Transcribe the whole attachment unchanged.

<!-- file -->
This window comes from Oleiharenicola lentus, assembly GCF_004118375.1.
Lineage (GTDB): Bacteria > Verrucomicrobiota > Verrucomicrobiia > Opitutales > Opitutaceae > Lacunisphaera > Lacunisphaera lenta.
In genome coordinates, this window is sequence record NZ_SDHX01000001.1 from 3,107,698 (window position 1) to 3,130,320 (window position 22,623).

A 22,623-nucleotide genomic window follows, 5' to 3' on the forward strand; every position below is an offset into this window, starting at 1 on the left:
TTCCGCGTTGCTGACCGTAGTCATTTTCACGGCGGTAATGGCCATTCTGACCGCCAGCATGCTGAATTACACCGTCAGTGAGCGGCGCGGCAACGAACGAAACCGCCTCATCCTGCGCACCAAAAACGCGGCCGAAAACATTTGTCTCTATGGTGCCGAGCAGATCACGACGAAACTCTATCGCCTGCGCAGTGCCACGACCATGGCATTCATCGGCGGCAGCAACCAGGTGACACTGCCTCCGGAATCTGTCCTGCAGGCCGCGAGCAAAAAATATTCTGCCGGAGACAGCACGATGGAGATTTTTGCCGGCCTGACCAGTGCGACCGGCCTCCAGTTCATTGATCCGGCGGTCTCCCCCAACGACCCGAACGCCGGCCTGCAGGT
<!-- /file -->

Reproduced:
This window comes from Oleiharenicola lentus, assembly GCF_004118375.1.
Lineage (GTDB): Bacteria > Verrucomicrobiota > Verrucomicrobiia > Opitutales > Opitutaceae > Lacunisphaera > Lacunisphaera lenta.
In genome coordinates, this window is sequence record NZ_SDHX01000001.1 from 3,107,698 (window position 1) to 3,130,320 (window position 22,623).

A 22,623-nucleotide genomic window follows, 5' to 3' on the forward strand; every position below is an offset into this window, starting at 1 on the left:
TTCCGCGTTGCTGACCGTAGTCATTTTCACGGCGGTAATGGCCATTCTGACCGCCAGCATGCTGAATTACACCGTCAGTGAGCGGCGCGGCAACGAACGAAACCGCCTCATCCTGCGCACCAAAAACGCGGCCGAAAACATTTGTCTCTATGGTGCCGAGCAGATCACGACGAAACTCTATCGCCTGCGCAGTGCCACGACCATGGCATTCATCGGCGGCAGCAACCAGGTGACACTGCCTCCGGAATCTGTCCTGCAGGCCGCGAGCAAAAAATATTCTGCCGGAGACAGCACGATGGAGATTTTTGCCGGCCTGACCAGTGCGACCGGCCTCCAGTTCATTGATCCGGCGGTCTCCCCCAACGACCCGAACGCCGGCCTGCAGGT